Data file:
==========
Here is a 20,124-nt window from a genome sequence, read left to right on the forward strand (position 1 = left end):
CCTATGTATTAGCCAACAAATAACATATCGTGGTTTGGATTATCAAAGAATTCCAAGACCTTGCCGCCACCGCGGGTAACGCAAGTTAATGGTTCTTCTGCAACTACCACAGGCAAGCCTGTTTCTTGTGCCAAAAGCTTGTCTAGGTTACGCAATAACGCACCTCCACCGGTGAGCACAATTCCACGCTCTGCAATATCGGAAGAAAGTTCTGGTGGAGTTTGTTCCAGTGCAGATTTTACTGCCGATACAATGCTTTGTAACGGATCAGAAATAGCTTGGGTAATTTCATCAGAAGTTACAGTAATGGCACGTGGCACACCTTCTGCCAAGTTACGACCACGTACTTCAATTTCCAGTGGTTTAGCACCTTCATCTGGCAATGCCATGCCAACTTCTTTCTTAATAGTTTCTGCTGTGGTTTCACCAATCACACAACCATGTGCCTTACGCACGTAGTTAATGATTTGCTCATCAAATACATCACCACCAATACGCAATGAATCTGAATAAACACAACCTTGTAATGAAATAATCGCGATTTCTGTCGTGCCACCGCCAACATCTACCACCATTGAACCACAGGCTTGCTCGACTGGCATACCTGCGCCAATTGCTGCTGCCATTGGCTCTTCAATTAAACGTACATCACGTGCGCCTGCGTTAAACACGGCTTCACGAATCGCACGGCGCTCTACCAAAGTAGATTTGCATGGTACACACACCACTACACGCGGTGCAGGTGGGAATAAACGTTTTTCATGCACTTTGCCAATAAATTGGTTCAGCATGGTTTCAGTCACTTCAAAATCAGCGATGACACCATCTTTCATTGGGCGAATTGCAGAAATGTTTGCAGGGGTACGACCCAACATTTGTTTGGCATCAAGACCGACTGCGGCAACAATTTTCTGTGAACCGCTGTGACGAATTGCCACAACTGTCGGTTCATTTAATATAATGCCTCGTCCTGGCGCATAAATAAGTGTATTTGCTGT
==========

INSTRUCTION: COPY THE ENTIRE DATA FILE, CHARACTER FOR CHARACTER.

Here is a 20,124-nt window from a genome sequence, read left to right on the forward strand (position 1 = left end):
CCTATGTATTAGCCAACAAATAACATATCGTGGTTTGGATTATCAAAGAATTCCAAGACCTTGCCGCCACCGCGGGTAACGCAAGTTAATGGTTCTTCTGCAACTACCACAGGCAAGCCTGTTTCTTGTGCCAAAAGCTTGTCTAGGTTACGCAATAACGCACCTCCACCGGTGAGCACAATTCCACGCTCTGCAATATCGGAAGAAAGTTCTGGTGGAGTTTGTTCCAGTGCAGATTTTACTGCCGATACAATGCTTTGTAACGGATCAGAAATAGCTTGGGTAATTTCATCAGAAGTTACAGTAATGGCACGTGGCACACCTTCTGCCAAGTTACGACCACGTACTTCAATTTCCAGTGGTTTAGCACCTTCATCTGGCAATGCCATGCCAACTTCTTTCTTAATAGTTTCTGCTGTGGTTTCACCAATCACACAACCATGTGCCTTACGCACGTAGTTAATGATTTGCTCATCAAATACATCACCACCAATACGCAATGAATCTGAATAAACACAACCTTGTAATGAAATAATCGCGATTTCTGTCGTGCCACCGCCAACATCTACCACCATTGAACCACAGGCTTGCTCGACTGGCATACCTGCGCCAATTGCTGCTGCCATTGGCTCTTCAATTAAACGTACATCACGTGCGCCTGCGTTAAACACGGCTTCACGAATCGCACGGCGCTCTACCAAAGTAGATTTGCATGGTACACACACCACTACACGCGGTGCAGGTGGGAATAAACGTTTTTCATGCACTTTGCCAATAAATTGGTTCAGCATGGTTTCAGTCACTTCAAAATCAGCGATGACACCATCTTTCATTGGGCGAATTGCAGAAATGTTTGCAGGGGTACGACCCAACATTTGTTTGGCATCAAGACCGACTGCGGCAACAATTTTCTGTGAACCGCTGTGACGAATTGCCACAACTGTCGGTTCATTTAATATAATGCCTCGTCCTGGCGCATAAATAAGTGTATTTGCTGT